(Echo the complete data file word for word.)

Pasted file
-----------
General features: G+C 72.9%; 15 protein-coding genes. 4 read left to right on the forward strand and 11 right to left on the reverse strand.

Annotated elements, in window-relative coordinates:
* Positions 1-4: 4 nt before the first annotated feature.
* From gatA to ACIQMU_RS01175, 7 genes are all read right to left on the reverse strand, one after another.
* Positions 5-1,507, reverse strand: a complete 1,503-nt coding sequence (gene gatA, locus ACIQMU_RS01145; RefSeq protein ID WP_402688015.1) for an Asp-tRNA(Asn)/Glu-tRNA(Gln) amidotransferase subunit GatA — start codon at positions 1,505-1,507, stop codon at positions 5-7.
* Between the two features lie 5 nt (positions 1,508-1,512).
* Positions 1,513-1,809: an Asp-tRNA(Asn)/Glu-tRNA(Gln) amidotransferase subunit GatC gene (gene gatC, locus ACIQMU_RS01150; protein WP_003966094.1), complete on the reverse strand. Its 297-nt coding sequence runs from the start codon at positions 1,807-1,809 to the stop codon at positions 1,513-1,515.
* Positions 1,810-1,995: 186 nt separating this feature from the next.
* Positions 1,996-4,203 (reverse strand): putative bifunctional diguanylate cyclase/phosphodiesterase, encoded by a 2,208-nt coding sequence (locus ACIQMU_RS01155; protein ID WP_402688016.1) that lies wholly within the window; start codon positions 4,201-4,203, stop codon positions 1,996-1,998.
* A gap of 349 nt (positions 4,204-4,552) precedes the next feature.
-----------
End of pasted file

General features: G+C 72.9%; 15 protein-coding genes. 4 read left to right on the forward strand and 11 right to left on the reverse strand.

Annotated elements, in window-relative coordinates:
* Positions 1-4: 4 nt before the first annotated feature.
* From gatA to ACIQMU_RS01175, 7 genes are all read right to left on the reverse strand, one after another.
* Positions 5-1,507, reverse strand: a complete 1,503-nt coding sequence (gene gatA, locus ACIQMU_RS01145; RefSeq protein ID WP_402688015.1) for an Asp-tRNA(Asn)/Glu-tRNA(Gln) amidotransferase subunit GatA — start codon at positions 1,505-1,507, stop codon at positions 5-7.
* Between the two features lie 5 nt (positions 1,508-1,512).
* Positions 1,513-1,809: an Asp-tRNA(Asn)/Glu-tRNA(Gln) amidotransferase subunit GatC gene (gene gatC, locus ACIQMU_RS01150; protein WP_003966094.1), complete on the reverse strand. Its 297-nt coding sequence runs from the start codon at positions 1,807-1,809 to the stop codon at positions 1,513-1,515.
* Positions 1,810-1,995: 186 nt separating this feature from the next.
* Positions 1,996-4,203 (reverse strand): putative bifunctional diguanylate cyclase/phosphodiesterase, encoded by a 2,208-nt coding sequence (locus ACIQMU_RS01155; protein ID WP_402688016.1) that lies wholly within the window; start codon positions 4,201-4,203, stop codon positions 1,996-1,998.
* A gap of 349 nt (positions 4,204-4,552) precedes the next feature.